Birthday party, baby shower, wedding, Prom, graduation, anniversary . . . so many of life’s landmarks – large and small – have been postponed or scrapped or reimagined in the last 150 days. According to experts, more rites of passage will face the same uncertain fates before any measure of predictability allows for event planning.

In a pandemic, everything from politics to the stock market is set in Jello. 

There is good news: high fashion and practicality have merged in the face mask market; air quality is immediately and profoundly improved when many people stop driving cars; hands are a lot cleaner; and more people are wearing sweatpants 24/7. Those with school-age children have realized a level of respect for school teachers unparalleled in modern history.  People have learned the exquisite calculus of Zoom: college textbooks visible on the shelf behind your head and a collared shirt, while hair that is a bit unkempt assures your colleagues that you haven’t made any risky decisions to feed your vanity.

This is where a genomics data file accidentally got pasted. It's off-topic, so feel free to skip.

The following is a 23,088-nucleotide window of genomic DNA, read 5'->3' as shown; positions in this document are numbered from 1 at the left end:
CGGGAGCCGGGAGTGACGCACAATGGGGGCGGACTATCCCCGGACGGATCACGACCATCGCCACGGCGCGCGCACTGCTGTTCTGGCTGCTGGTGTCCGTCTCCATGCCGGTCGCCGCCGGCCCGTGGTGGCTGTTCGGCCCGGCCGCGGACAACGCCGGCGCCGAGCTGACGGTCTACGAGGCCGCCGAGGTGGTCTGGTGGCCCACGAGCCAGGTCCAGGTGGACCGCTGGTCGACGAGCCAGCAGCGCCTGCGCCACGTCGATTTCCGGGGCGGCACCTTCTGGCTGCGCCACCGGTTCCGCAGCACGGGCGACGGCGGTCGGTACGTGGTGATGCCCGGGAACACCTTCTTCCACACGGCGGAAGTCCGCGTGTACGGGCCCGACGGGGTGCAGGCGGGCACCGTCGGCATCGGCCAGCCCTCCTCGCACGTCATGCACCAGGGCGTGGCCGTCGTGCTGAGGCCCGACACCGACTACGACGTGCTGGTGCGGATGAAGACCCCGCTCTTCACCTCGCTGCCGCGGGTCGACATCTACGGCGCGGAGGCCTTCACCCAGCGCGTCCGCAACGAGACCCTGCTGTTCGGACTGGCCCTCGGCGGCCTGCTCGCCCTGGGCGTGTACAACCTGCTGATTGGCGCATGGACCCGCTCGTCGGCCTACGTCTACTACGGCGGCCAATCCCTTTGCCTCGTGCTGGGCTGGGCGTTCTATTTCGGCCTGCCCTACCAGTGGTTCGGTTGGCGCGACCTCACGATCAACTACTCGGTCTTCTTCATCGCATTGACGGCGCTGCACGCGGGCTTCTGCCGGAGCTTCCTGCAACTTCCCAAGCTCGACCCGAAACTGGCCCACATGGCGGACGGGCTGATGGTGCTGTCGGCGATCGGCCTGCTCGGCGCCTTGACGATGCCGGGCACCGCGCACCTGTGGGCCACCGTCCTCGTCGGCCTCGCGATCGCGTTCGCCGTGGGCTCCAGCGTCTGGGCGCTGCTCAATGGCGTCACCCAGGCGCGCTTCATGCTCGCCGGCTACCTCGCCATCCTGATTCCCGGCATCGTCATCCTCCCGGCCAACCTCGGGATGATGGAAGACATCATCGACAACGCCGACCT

The rural community near me had eight high school seniors in the class of 2020.  Out of school since mid-March, the students completed coursework online.  There was no April or June SAT test.  No scholarship dinner was held in May, and there was no senior class service project in the community. Although there was a very thoughtful graduation ceremony involving physical distancing and a parade, it will be remembered for its novelty rather than adherence to tradition.

As I write this, confirmed cases of the virus increase daily. The return to normal we desire looks to be several weeks or months away.  The tea community has an opportunity to turn the unpleasantness of uncertainty into a practice that is reassuring and reaffirming. Let me suggest five ways tea can help you connect – and reflect  during this odd time.

To be concluded in tomorrow’s post

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